My Hottest Blog Topic — Thanks, Gail!

As of 2:00 this afternoon, the three posts I’ve written on Gail’s homemade cargo to camper van conversion have received over 31,500 hits.

The vast majority of the hits, 28,447 were on how she actually did the conversion.

So, as a tribute to Gail, I’d like to share the history of how all of this came about.

Before her husband’s job moved her to Texas, Gail lived in Florida.  She and her husband bought several acres of land on a bend in the St. Mary’s River.  Their land was screened by trees from neighbors, and once you were on their property you could imagine yourself deep in the woods, although they were actually only minutes from shopping and all the conveniences of civilization.  Across the river were public lands that could never be developed.

Camping at Gail's house in Florida in a late, cold spring.

Camping at Gail’s house in Florida in a late, cold spring. None of the other flowers were out. And since they were in the throes of moving, I don’t have any good photos of the house.

Gail designed, and drew up the plans, for her dream house.  It was a Victorian style house with huge front and back porches running the length of the house.  The view from the back porch was spectacular.  The white porch had white wicker furniture with colorful cushions, and always there were overflowing pots of red geraniums in bloom.  They had huge windows and French doors, so although the house was not large, it felt open and spacious.  Gail originally designed it to accommodate large family gatherings.  It looked like a page out of Southern Living.

She and her husband planted orange trees and other fruit trees, azaleas, and all kinds of flowers.  They built a greenhouse, and he usually had a vegetable garden.  He loved canning the produce.  They thought it would be their forever home.

About that time, Gail became aware of the huge numbers of homeless women.  Many of them were older, and became homeless when they lost jobs or as a result of broken relationships.  She was also concerned about how she would support herself if she herself ever became widowed.

So she drew up plans to divide her house and create four beautiful little studio apartments utilizing the front porch, her former office, half of the huge living room, and part of the back porch.  She would have a common laundry area on the back porch.  She would rent only to women on Social Security because generally older, single women make better tenants. And with their Social Security checks, they would be able to afford the modest rent.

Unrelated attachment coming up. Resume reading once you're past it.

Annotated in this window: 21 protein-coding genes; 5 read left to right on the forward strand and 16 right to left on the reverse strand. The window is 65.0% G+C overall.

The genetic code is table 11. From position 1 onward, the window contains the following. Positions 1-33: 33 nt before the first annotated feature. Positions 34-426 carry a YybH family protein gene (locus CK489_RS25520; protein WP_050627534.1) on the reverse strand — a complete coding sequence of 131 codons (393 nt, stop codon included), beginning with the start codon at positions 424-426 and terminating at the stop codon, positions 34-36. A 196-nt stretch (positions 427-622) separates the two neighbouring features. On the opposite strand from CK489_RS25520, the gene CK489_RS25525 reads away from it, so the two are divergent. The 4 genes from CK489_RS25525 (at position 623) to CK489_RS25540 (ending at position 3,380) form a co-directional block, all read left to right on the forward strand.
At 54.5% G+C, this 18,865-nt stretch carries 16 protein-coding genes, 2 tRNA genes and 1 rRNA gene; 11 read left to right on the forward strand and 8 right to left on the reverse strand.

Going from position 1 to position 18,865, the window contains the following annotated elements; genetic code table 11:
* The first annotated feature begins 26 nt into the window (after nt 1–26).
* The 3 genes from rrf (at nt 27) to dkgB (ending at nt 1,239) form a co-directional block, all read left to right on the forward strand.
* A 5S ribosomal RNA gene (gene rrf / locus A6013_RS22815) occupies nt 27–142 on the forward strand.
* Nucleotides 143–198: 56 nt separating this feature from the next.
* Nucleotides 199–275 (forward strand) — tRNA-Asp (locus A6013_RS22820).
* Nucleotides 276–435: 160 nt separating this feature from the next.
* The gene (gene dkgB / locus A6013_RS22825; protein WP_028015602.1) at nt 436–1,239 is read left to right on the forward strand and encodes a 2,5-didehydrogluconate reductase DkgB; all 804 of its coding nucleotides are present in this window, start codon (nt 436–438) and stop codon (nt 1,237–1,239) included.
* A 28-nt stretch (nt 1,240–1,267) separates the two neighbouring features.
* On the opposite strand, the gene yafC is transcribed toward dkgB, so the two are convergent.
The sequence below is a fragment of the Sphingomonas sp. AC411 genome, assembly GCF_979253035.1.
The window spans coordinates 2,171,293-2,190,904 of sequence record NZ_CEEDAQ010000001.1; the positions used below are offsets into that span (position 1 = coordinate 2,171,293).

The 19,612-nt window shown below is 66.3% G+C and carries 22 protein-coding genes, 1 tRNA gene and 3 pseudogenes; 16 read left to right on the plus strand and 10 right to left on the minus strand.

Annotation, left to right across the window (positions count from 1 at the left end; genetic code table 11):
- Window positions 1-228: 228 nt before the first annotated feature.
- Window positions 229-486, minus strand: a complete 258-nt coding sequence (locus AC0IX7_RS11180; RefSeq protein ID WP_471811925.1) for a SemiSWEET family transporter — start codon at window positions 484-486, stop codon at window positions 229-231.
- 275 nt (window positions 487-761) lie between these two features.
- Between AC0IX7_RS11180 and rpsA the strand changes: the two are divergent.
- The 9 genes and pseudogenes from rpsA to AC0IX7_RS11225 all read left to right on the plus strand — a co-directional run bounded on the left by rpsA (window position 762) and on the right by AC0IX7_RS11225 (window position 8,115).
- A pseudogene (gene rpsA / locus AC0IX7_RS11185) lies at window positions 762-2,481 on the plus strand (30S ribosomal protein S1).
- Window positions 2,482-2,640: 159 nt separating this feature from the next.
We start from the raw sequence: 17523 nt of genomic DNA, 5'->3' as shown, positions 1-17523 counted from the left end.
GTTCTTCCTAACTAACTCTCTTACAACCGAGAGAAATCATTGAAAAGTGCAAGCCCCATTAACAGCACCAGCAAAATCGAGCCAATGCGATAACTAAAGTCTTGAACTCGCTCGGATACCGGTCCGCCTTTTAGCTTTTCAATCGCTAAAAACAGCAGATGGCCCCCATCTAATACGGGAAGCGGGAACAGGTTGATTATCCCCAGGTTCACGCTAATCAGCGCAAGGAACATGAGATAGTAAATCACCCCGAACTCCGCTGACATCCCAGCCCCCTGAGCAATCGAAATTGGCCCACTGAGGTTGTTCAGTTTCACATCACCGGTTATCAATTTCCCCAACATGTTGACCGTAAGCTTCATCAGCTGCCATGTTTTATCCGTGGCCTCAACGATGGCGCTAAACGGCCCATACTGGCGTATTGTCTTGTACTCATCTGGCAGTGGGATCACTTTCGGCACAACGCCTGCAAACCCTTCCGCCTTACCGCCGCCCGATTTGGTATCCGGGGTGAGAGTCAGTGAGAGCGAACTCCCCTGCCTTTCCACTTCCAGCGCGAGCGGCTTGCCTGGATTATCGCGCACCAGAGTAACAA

She checked the codes for her area, and as long as she was renting out part of the house she lived in, she could choose her potential tenants.

She was thrilled with her plans.  She couldn’t save the world, but she could provide a home to four women.

But then the company her husband worked for started scaling back.  In order to keep his job, he would have to move to Texas.  So they sold their house, moved to a small town in Texas, and bought a small house with a tiny lot in a suburb there.  Gail’s plans for helping homeless women were squashed.

But by then, I had visited Gail in my Aliner and infected her with the RVing bug.  One day I told her, “You know there are people who live full time in vans that they have converted themselves.”  So she started tearing the web apart looking at how people converted cargo vans to camper vans.  She wanted a camper!  And she wanted to build her own!

So she did.  And while she was building it, it dawned on her that a homemade camper van was another way homeless women could still have a pretty house with feminine touches.  Granted, it wasn’t an ideal solution.  But it beat living on the streets and was a lot safer.

So Gail and I talked about how to get that information out to people who could use it.  I suggested doing a how-to article on my blog.  We both prayed that God would use it to give hope and direction to homeless women who needed a pretty place to live.

We have no idea how many homeless women have benefited from the article.  We do know that it has reached a lot of people who want to build their own inexpensive campers.

And we like to believe that it has made a difference in at least a few homeless women’s lives.

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  1. Awesome! Yeah, that was a great project — very inspirational. And follows the philosophy I’ve been using for my own DIY truck camper, which is to “Just do it” and make it your own. If you get the idea out of your head that it has to be like a commercial RV, then it’s absurdly simple and inexpensive. 🙂


  2. Tim

     /  August 25, 2013